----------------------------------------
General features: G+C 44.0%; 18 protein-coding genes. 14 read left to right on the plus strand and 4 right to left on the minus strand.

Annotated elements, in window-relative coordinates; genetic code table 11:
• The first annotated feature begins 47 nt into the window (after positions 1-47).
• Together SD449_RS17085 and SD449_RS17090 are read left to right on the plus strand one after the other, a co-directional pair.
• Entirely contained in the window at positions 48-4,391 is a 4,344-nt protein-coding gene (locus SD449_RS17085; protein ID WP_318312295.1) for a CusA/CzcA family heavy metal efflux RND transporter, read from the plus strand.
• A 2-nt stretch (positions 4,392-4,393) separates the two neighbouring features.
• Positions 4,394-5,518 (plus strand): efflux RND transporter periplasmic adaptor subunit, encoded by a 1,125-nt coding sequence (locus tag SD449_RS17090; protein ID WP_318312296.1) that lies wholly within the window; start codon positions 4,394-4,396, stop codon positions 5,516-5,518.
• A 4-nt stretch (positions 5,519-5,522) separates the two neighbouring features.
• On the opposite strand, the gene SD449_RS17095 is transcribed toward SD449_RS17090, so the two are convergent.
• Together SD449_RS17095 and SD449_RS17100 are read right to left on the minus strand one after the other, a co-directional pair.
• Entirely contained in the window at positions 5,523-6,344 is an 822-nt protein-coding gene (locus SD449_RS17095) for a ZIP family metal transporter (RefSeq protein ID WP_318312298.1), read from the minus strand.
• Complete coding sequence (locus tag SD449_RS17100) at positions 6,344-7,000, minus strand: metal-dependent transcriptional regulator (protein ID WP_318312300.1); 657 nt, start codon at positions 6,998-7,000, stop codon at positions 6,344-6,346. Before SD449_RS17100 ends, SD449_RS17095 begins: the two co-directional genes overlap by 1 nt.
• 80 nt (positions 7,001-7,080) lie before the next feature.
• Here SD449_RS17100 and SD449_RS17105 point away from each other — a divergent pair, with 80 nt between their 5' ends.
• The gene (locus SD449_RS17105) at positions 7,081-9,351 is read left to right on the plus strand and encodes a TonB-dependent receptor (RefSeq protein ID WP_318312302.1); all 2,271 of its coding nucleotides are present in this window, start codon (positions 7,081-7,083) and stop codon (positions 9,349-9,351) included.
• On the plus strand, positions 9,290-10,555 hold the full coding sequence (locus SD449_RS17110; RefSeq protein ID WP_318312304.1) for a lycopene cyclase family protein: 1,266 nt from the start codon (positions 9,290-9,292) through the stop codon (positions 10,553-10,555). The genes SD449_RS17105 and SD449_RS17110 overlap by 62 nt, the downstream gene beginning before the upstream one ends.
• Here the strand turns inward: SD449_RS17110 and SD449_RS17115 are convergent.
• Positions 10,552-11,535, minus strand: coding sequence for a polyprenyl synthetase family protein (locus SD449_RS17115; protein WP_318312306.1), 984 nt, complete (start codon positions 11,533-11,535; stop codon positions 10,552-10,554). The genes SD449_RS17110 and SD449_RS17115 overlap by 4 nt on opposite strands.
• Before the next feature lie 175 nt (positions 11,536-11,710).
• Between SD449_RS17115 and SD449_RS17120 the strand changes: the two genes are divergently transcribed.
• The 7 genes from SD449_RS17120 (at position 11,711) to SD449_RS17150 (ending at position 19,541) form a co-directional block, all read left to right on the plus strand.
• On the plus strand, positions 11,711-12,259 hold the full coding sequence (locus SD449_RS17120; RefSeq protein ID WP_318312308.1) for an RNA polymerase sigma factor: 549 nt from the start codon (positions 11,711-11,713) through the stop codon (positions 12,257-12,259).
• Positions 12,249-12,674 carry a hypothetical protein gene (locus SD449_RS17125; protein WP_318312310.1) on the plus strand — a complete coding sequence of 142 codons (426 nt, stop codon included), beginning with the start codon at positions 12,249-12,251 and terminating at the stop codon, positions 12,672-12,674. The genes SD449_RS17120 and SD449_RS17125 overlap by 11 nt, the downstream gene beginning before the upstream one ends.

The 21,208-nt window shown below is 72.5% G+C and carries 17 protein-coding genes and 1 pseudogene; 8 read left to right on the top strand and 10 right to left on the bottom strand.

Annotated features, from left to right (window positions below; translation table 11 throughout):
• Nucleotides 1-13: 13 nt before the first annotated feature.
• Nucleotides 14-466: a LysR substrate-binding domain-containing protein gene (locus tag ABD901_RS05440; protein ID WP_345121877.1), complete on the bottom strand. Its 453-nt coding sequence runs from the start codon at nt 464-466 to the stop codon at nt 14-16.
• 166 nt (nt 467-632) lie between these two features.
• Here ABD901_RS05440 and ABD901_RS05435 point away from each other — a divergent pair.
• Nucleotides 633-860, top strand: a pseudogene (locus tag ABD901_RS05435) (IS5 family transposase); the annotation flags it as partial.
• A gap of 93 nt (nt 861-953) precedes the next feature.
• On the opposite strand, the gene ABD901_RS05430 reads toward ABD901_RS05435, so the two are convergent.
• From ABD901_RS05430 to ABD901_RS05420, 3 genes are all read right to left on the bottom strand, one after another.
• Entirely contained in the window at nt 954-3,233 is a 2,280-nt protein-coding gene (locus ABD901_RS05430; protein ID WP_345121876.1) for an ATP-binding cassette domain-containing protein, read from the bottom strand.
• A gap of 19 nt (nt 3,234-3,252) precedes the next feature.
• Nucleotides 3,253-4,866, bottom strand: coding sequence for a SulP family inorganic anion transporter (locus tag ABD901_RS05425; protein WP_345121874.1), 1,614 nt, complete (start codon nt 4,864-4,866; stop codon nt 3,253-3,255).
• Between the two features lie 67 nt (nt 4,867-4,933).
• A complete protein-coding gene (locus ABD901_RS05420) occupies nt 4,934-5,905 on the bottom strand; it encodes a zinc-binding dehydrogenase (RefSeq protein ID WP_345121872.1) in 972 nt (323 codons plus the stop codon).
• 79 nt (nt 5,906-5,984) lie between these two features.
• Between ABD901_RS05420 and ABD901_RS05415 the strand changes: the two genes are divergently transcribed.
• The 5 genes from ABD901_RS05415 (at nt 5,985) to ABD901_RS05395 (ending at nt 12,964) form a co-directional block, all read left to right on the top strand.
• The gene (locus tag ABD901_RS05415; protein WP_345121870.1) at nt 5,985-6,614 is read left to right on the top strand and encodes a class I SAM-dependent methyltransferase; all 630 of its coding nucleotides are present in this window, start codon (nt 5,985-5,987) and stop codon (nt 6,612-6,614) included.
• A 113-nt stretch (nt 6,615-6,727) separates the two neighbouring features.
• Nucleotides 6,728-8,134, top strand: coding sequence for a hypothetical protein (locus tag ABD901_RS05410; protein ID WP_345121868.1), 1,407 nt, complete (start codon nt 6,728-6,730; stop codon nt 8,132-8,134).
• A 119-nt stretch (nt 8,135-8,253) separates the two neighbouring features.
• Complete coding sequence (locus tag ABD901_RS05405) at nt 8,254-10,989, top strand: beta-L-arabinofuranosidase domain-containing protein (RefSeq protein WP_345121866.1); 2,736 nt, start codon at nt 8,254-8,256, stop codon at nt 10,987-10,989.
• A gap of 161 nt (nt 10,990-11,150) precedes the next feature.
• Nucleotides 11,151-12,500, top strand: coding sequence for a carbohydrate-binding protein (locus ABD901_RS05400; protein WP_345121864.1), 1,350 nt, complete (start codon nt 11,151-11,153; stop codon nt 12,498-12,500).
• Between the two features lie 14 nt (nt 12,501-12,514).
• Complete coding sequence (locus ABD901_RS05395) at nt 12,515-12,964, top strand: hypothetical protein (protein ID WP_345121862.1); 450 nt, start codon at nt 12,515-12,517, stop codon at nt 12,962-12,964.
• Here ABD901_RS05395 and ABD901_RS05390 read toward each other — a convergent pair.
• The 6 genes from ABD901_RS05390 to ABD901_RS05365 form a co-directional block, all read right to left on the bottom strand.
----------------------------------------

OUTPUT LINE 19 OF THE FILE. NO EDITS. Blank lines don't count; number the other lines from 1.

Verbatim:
• Before the next feature lie 175 nt (positions 11,536-11,710).